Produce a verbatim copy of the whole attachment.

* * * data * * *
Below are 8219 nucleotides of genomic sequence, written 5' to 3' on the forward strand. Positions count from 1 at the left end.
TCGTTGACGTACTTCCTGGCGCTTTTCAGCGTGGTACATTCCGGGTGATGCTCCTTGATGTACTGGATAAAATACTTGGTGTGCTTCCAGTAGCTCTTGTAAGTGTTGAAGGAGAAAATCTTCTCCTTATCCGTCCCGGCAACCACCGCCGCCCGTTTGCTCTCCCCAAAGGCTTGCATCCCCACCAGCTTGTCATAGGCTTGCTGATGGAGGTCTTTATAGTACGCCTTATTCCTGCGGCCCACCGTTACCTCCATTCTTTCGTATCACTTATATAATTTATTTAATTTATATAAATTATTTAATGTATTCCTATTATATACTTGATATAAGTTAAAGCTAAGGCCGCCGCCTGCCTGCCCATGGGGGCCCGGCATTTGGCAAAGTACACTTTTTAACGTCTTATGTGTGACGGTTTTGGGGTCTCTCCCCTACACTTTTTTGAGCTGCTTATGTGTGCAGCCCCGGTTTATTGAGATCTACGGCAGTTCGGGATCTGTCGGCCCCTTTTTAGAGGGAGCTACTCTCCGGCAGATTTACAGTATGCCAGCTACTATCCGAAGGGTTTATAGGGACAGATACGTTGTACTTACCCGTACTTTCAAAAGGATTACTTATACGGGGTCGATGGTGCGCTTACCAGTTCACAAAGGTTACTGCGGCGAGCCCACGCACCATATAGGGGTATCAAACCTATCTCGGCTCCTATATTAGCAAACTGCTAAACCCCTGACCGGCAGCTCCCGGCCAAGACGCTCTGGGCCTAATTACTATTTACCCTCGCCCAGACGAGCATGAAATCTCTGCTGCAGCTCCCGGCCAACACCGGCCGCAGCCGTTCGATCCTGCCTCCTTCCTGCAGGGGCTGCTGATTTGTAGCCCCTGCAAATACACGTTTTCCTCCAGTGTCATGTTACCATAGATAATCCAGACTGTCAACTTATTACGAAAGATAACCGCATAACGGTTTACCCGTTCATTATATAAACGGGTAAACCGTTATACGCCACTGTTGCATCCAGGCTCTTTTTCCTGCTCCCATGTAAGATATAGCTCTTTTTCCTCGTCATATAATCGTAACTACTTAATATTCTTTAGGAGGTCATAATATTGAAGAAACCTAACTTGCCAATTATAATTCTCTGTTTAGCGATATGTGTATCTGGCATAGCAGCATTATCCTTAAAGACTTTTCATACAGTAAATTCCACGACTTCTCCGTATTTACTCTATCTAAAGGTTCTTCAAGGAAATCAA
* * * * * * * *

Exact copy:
Below are 8219 nucleotides of genomic sequence, written 5' to 3' on the forward strand. Positions count from 1 at the left end.
TCGTTGACGTACTTCCTGGCGCTTTTCAGCGTGGTACATTCCGGGTGATGCTCCTTGATGTACTGGATAAAATACTTGGTGTGCTTCCAGTAGCTCTTGTAAGTGTTGAAGGAGAAAATCTTCTCCTTATCCGTCCCGGCAACCACCGCCGCCCGTTTGCTCTCCCCAAAGGCTTGCATCCCCACCAGCTTGTCATAGGCTTGCTGATGGAGGTCTTTATAGTACGCCTTATTCCTGCGGCCCACCGTTACCTCCATTCTTTCGTATCACTTATATAATTTATTTAATTTATATAAATTATTTAATGTATTCCTATTATATACTTGATATAAGTTAAAGCTAAGGCCGCCGCCTGCCTGCCCATGGGGGCCCGGCATTTGGCAAAGTACACTTTTTAACGTCTTATGTGTGACGGTTTTGGGGTCTCTCCCCTACACTTTTTTGAGCTGCTTATGTGTGCAGCCCCGGTTTATTGAGATCTACGGCAGTTCGGGATCTGTCGGCCCCTTTTTAGAGGGAGCTACTCTCCGGCAGATTTACAGTATGCCAGCTACTATCCGAAGGGTTTATAGGGACAGATACGTTGTACTTACCCGTACTTTCAAAAGGATTACTTATACGGGGTCGATGGTGCGCTTACCAGTTCACAAAGGTTACTGCGGCGAGCCCACGCACCATATAGGGGTATCAAACCTATCTCGGCTCCTATATTAGCAAACTGCTAAACCCCTGACCGGCAGCTCCCGGCCAAGACGCTCTGGGCCTAATTACTATTTACCCTCGCCCAGACGAGCATGAAATCTCTGCTGCAGCTCCCGGCCAACACCGGCCGCAGCCGTTCGATCCTGCCTCCTTCCTGCAGGGGCTGCTGATTTGTAGCCCCTGCAAATACACGTTTTCCTCCAGTGTCATGTTACCATAGATAATCCAGACTGTCAACTTATTACGAAAGATAACCGCATAACGGTTTACCCGTTCATTATATAAACGGGTAAACCGTTATACGCCACTGTTGCATCCAGGCTCTTTTTCCTGCTCCCATGTAAGATATAGCTCTTTTTCCTCGTCATATAATCGTAACTACTTAATATTCTTTAGGAGGTCATAATATTGAAGAAACCTAACTTGCCAATTATAATTCTCTGTTTAGCGATATGTGTATCTGGCATAGCAGCATTATCCTTAAAGACTTTTCATACAGTAAATTCCACGACTTCTCCGTATTTACTCTATCTAAAGGTTCTTCAAGGAAATCAA